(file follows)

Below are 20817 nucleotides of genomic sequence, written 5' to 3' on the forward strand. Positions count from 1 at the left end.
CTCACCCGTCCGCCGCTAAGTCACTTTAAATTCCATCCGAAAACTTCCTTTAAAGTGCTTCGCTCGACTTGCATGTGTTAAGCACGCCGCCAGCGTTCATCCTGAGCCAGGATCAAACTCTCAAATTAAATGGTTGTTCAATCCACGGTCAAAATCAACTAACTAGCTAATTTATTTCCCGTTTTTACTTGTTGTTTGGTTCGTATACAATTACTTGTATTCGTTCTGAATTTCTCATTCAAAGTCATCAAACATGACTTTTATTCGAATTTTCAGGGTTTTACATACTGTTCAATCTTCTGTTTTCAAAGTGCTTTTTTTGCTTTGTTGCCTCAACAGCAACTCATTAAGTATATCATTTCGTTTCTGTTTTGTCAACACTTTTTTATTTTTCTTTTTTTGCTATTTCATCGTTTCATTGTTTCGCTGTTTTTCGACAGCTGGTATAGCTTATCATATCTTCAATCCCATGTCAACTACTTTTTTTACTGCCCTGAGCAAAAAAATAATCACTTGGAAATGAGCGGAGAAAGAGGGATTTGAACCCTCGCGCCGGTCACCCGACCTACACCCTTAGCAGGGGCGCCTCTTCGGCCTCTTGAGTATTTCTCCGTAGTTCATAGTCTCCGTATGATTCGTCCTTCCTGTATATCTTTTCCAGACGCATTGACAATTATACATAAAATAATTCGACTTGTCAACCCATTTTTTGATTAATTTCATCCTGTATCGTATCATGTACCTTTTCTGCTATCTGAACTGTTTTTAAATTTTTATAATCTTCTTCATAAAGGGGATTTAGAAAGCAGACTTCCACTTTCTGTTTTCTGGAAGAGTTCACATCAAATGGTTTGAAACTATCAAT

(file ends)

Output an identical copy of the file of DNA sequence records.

Below are 20817 nucleotides of genomic sequence, written 5' to 3' on the forward strand. Positions count from 1 at the left end.
CTCACCCGTCCGCCGCTAAGTCACTTTAAATTCCATCCGAAAACTTCCTTTAAAGTGCTTCGCTCGACTTGCATGTGTTAAGCACGCCGCCAGCGTTCATCCTGAGCCAGGATCAAACTCTCAAATTAAATGGTTGTTCAATCCACGGTCAAAATCAACTAACTAGCTAATTTATTTCCCGTTTTTACTTGTTGTTTGGTTCGTATACAATTACTTGTATTCGTTCTGAATTTCTCATTCAAAGTCATCAAACATGACTTTTATTCGAATTTTCAGGGTTTTACATACTGTTCAATCTTCTGTTTTCAAAGTGCTTTTTTTGCTTTGTTGCCTCAACAGCAACTCATTAAGTATATCATTTCGTTTCTGTTTTGTCAACACTTTTTTATTTTTCTTTTTTTGCTATTTCATCGTTTCATTGTTTCGCTGTTTTTCGACAGCTGGTATAGCTTATCATATCTTCAATCCCATGTCAACTACTTTTTTTACTGCCCTGAGCAAAAAAATAATCACTTGGAAATGAGCGGAGAAAGAGGGATTTGAACCCTCGCGCCGGTCACCCGACCTACACCCTTAGCAGGGGCGCCTCTTCGGCCTCTTGAGTATTTCTCCGTAGTTCATAGTCTCCGTATGATTCGTCCTTCCTGTATATCTTTTCCAGACGCATTGACAATTATACATAAAATAATTCGACTTGTCAACCCATTTTTTGATTAATTTCATCCTGTATCGTATCATGTACCTTTTCTGCTATCTGAACTGTTTTTAAATTTTTATAATCTTCTTCATAAAGGGGATTTAGAAAGCAGACTTCCACTTTCTGTTTTCTGGAAGAGTTCACATCAAATGGTTTGAAACTATCAAT